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We have a three-phase online data center UPS.

Someone said recently that if the input amperage across the phases were 70-10-10 we'd pay for the kWh represented by 70 amps, but if the same load were spread out to 30-30-30, we'd pay for kWh corresponding to only 30 amps.

Really?? I can believe that balancing the load across phases puts less stress on the UPS. But does it also reduce the power bill so dramatically?

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2 Answers 2

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I'm not sure how your power is metered, but this is possible (it would be a question for your power company as to how your usage is metered - peak phase, averaged across all 3 legs, or total consumption (each phase metered & summed)).

Regardless of utility costs though, you should speak with an electrician and balance your load across all three phases for the other reason you mentioned - It's kinder to your UPS equipment.
Datacenter grade UPS systems are EXPENSIVE to service/repair, and the maintenance windows almost always require putting the UPS into bypass mode (which means no power protection). Re-balancing your load will reduce heat and other stresses on the UPS system and improve your overall operating efficiency.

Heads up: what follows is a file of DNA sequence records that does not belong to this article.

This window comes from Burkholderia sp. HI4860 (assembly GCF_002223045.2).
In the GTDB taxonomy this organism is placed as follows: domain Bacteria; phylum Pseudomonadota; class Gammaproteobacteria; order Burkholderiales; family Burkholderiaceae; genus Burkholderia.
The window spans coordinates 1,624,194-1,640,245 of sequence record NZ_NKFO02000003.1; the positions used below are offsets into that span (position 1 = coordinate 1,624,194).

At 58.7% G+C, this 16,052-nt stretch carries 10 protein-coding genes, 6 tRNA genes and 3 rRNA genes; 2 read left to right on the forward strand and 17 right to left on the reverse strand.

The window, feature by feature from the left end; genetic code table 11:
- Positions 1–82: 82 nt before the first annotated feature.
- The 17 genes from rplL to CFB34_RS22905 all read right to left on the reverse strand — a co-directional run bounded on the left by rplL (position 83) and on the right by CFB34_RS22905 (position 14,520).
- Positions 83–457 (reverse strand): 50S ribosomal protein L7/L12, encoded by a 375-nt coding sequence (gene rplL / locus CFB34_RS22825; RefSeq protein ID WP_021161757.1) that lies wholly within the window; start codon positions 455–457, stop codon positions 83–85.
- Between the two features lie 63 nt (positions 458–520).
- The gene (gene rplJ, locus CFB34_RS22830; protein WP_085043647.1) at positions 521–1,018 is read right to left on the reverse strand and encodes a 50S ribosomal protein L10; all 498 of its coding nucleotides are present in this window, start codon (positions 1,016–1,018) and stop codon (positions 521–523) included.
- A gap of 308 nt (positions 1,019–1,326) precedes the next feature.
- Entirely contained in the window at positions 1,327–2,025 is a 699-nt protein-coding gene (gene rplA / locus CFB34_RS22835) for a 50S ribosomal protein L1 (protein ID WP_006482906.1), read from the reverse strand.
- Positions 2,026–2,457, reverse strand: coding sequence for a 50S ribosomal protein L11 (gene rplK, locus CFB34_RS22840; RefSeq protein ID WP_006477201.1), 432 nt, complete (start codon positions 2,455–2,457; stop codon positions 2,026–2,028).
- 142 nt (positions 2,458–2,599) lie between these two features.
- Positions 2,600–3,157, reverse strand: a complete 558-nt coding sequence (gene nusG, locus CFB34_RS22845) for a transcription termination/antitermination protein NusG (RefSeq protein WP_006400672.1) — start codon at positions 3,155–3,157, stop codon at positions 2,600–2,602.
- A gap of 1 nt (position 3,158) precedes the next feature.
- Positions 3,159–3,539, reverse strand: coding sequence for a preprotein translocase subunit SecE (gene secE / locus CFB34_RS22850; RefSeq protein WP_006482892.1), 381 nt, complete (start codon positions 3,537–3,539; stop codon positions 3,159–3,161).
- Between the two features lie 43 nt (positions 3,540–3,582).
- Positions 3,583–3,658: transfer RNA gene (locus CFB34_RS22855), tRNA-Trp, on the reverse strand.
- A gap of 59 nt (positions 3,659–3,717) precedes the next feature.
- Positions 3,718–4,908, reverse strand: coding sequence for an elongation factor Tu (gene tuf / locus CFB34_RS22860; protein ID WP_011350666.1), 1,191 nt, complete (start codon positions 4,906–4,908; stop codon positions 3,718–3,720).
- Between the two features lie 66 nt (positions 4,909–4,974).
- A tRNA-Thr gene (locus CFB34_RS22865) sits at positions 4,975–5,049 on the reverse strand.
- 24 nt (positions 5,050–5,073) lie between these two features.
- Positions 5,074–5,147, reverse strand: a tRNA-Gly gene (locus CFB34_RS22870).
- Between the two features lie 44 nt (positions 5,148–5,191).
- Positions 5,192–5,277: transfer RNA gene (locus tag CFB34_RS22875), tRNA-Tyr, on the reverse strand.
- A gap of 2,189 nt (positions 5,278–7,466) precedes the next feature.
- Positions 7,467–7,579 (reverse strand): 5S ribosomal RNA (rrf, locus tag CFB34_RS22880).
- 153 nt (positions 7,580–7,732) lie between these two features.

Additionally I've found it's easier to plan new build-outs and added capacity if your power load is evenly distributed (design each build-out to balance the new load), or at least arranged according to a design plan that splits it up more than what you seem to have.

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Great points, thanks Mike! It's a new site so the numbers are hypothetical. We'll check wiring of the racks/PDUs/phases so servers can be situated to balance load wherever practical. I agree: how it's metered is the key. Wonder if our NJ utility has resisted the temptation to choose peak phase, perhaps with help from regulators? –  Paul Feb 14 '12 at 20:33

It's possible, since it's less efficient. I know you're run time goes down when you have a unbalanced setup, so it's just as likely IMO that it could draw a bit more power. With that being said, I'm not a power guru.

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